Wednesday 13th February 2019
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Wider reform of the country’s environmental planning laws will take time and will need to address the capabilities and the cultures of the institutions involved, Environment Minister David Parker says.
A broader review of the Resource Management Act – expected to be scoped later this year – will have to be coherent, with priority reforms currently underway on fresh water management, climate change and the development of an Urban Development Authority, he says.
But Parker said the work is going to be complex and it will have to be advanced in a manageable way.
“You’ve got to be careful that you just don’t bring forward wholesale reform all at once, because it’s so hard to make it work in practice,” he told about 100 officials, environmentalists, councillors and executives at an Environmental Defence Society function last night.
Parker was speaking at the society’s launch of its Next Generation report – a 342-page discussion document on reform of the RMA and the legislative and institutional framework that surrounds it. The society is aiming, through workshops and other consultation, to narrow three conceptual models for reform down to a preferred option by the end of the year.
Parker commended EDS on the work, which was advanced during the past 18 months with Infrastructure New Zealand, Property Council New Zealand and the Employers and Manufacturers Association.
He said the RMA, introduced in 1991, had been a step forward in good environmental management.
But in practice, he said it had become too complex and had under-performed in critical areas. Plan-making was too slow and the cumulative impact of intensification of land-use, particularly on water quality, wasn’t recognised
The country also lost sight of the need for good spatial planning, possibly because it wasn’t considered “effects-based” enough under the RMA, and because urban growth had been low, he said.
Councils use spatial plans to provide long-term guidance on the location and mix of residential, business and rural activities and the transport and other infrastructure needed to support them.
Parker said the government of the day also missed a prime opportunity by not providing exemplar plans for councils to follow, which would have been the most practical and least-cost approach. He said it’s “lamentable” that after a decade the country is still trying to achieve greater consistency of planning standards across councils and other authorities.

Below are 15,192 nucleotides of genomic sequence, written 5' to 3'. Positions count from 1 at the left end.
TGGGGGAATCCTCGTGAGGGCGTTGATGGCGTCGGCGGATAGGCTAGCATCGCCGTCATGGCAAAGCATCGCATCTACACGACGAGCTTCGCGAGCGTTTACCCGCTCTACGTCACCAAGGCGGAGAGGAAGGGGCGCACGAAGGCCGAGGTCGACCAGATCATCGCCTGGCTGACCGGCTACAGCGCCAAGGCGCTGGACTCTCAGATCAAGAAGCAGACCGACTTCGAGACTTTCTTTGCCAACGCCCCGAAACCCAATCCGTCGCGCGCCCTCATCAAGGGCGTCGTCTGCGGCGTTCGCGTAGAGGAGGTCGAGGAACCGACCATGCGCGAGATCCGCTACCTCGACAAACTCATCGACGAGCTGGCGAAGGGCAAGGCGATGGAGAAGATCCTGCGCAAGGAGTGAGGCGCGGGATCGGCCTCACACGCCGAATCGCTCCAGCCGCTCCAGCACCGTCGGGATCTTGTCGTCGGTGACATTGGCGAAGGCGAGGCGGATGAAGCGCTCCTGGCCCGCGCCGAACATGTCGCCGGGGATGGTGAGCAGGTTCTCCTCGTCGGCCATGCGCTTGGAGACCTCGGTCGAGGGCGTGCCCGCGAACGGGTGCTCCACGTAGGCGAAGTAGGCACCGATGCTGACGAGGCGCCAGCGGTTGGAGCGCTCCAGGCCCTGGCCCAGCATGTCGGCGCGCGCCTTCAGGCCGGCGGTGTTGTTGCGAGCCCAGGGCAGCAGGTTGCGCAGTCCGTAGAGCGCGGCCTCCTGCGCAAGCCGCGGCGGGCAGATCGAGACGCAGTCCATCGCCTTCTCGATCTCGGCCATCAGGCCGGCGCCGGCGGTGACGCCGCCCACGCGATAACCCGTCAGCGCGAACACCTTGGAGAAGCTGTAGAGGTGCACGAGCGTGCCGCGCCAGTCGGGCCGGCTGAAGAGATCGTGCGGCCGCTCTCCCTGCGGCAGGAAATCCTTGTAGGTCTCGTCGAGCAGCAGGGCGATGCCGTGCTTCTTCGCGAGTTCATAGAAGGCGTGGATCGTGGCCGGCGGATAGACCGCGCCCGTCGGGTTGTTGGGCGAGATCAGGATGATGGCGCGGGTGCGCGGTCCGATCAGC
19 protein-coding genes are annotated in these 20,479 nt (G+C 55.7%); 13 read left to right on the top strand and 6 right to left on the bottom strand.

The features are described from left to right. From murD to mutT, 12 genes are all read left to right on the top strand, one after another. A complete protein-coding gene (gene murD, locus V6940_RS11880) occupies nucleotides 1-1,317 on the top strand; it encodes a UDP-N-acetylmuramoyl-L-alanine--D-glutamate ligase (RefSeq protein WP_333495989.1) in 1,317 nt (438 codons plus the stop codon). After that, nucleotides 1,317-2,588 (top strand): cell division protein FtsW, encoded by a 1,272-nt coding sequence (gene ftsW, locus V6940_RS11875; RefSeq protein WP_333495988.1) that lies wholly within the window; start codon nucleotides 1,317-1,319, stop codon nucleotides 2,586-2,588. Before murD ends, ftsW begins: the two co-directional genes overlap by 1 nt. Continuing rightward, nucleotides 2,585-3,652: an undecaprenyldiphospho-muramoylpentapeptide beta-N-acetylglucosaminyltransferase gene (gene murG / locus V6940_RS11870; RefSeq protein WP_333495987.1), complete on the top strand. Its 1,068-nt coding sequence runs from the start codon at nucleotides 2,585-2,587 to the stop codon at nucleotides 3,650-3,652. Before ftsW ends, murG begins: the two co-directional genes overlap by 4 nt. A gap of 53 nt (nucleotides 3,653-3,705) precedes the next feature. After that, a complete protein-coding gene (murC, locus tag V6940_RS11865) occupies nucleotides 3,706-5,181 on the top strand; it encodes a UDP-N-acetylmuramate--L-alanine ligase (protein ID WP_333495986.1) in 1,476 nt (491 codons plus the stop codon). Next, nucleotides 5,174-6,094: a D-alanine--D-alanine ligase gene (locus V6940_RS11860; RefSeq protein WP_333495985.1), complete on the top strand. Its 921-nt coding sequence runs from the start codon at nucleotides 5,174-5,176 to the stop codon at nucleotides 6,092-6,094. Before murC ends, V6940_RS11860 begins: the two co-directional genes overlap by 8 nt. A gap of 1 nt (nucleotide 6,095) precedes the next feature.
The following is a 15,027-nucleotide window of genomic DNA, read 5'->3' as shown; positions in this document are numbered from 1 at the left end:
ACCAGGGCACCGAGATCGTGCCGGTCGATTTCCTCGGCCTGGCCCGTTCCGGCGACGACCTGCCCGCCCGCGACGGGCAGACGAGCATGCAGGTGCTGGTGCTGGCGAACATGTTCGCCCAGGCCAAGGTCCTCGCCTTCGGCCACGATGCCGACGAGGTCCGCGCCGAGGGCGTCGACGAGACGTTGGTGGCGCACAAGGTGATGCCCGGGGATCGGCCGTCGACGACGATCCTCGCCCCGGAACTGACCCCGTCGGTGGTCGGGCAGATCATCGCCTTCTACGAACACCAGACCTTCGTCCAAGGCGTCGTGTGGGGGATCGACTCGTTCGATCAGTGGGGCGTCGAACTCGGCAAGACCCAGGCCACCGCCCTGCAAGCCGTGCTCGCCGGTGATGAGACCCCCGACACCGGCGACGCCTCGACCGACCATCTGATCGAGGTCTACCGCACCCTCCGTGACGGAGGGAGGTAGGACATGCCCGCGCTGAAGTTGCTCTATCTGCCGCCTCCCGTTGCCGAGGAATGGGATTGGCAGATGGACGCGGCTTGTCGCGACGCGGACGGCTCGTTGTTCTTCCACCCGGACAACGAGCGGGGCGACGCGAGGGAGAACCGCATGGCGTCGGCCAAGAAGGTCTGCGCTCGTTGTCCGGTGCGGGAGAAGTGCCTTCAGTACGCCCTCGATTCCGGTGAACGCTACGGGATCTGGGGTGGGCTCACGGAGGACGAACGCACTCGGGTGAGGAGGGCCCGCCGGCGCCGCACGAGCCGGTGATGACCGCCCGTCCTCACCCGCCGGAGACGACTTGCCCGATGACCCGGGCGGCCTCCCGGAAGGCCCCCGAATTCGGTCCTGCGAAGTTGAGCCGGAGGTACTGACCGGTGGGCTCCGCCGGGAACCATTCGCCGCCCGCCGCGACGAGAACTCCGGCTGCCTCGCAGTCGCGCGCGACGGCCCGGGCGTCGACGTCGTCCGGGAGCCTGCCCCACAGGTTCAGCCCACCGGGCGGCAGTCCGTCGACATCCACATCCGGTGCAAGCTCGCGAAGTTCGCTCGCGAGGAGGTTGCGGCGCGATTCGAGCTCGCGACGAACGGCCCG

But Parker said any future reform is going to have to be broad, as the RMA had often been the scapegoat for the failings of others – central and local government in particular.
“Law changes cannot of themselves fix ... implementation failures by both central and local government. Local government mayors and councillors have responsibility for how their building and planning departments perform,” he said.
Parker commended EDS for recognising the roles that institutions play in environmental planning, and the importance of matching their functions with their capability and capacity.
He said he is interested in new mechanisms that could help councils exercise their responsibilities, noting that central government appears to have far greater control over their agencies than elected councillors have over their planning and building departments.
“I personally think that is one of the problems that we are going to have to address in order to address some of the cultural issues that can never be fixed by legislation.”
The models in the EDS paper range from keeping most of the existing legislation in place under a new Spatial Planning Act and the Zero Carbon Act, through to a more fundamental reform that would split the RMA, the Exclusive Economic Zone and Continental Shelf Act, the Climate Change Response Act and a collection of other fisheries, forestry, conservation and heritage acts into a Resources Stewardship Act, an Environmental Protection Act and an Allocation Act.
Report co-author Raewyn Peart said the paper is not trying to replace the wider reform the government has signalled, but is intended to make a “tangible” contribution to it.
She hoped the process would deliver a more “positive” planning framework that set clear environmental bottom-lines but was also more enabling and provided better alignment of the environment with the economy.
Parker said he will discuss with Cabinet the scope and process for the RMA review during the next couple of months. Further consultation with key stakeholders on scope and process will follow.
He noted the Ministry for the Environment had wanted to “charge into” the wider review after the 2017 election.
His decision to instead focus on fresh water, climate change and urban development work will be more manageable and will also help when the broader reform gets underway.
The Interim Climate Change Committee is due to report back by April on the government’s proposed 100 percent renewable electricity target and ways to include agriculture in the emissions trading scheme.
Parker said work is progressing on legislation to help speed up urban housing development using a system “not uncommon” overseas. Consultation on a regulatory reform package for fresh water will get underway later this year, he said.
Fresh water is a priority and the detailed policy work is well underway, he said.
“I’m not going to wait for some great holistic review of the RMA. We’ve actually largely got the tools that we need to make improvements.”
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